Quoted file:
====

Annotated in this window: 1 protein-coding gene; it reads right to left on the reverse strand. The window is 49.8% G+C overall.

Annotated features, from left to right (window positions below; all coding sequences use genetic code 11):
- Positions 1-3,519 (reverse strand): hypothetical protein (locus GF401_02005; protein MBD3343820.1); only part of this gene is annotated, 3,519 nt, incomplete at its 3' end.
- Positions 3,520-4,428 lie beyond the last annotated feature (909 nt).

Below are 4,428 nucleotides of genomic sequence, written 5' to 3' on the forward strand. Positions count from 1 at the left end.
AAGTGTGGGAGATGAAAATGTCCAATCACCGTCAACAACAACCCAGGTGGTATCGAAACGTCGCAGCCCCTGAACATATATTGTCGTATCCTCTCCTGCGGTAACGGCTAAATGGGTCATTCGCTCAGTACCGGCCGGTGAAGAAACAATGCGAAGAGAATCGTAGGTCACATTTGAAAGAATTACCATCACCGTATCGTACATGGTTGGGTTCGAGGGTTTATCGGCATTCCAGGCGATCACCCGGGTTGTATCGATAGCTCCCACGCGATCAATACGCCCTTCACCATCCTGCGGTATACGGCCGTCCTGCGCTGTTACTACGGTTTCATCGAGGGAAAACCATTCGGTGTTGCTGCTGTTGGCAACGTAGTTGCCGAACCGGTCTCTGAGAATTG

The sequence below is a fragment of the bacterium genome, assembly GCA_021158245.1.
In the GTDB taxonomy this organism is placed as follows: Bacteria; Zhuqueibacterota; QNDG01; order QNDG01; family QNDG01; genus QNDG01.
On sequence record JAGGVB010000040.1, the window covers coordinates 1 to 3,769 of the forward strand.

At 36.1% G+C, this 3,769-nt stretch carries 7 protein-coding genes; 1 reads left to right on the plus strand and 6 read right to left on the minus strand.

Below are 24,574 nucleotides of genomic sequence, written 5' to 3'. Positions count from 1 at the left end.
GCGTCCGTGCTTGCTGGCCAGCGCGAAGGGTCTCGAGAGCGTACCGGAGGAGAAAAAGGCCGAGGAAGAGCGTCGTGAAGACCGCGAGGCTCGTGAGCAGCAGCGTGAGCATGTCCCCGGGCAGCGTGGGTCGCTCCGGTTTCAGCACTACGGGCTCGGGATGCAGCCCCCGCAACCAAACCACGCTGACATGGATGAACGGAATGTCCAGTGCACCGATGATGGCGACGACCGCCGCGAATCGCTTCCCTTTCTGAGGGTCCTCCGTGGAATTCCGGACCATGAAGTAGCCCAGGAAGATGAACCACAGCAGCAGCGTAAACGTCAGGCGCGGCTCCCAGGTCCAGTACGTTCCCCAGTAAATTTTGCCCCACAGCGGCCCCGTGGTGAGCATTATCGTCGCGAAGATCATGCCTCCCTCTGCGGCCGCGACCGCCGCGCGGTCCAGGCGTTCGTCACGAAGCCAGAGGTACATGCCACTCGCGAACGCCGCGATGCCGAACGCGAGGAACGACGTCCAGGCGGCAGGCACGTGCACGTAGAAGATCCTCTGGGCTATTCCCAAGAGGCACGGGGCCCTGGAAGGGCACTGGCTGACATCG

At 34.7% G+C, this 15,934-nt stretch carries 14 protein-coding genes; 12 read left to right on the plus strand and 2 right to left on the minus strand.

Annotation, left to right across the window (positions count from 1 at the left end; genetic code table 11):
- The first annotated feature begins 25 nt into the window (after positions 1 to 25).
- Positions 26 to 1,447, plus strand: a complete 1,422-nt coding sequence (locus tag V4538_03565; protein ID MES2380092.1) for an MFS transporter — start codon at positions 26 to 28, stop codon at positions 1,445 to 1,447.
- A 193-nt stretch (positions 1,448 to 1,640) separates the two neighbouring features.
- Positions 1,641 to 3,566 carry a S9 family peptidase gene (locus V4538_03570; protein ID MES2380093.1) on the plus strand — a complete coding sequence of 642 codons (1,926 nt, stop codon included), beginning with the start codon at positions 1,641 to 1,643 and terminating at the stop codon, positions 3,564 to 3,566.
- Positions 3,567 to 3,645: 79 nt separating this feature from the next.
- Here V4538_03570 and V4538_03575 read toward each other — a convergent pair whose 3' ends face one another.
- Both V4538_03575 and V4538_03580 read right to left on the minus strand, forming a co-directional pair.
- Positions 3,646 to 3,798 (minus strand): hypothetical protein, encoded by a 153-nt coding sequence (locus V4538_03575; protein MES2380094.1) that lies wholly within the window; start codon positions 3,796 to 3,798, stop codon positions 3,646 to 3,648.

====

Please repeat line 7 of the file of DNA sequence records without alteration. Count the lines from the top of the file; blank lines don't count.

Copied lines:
The sequence below is a fragment of the bacterium genome, assembly GCA_021158245.1.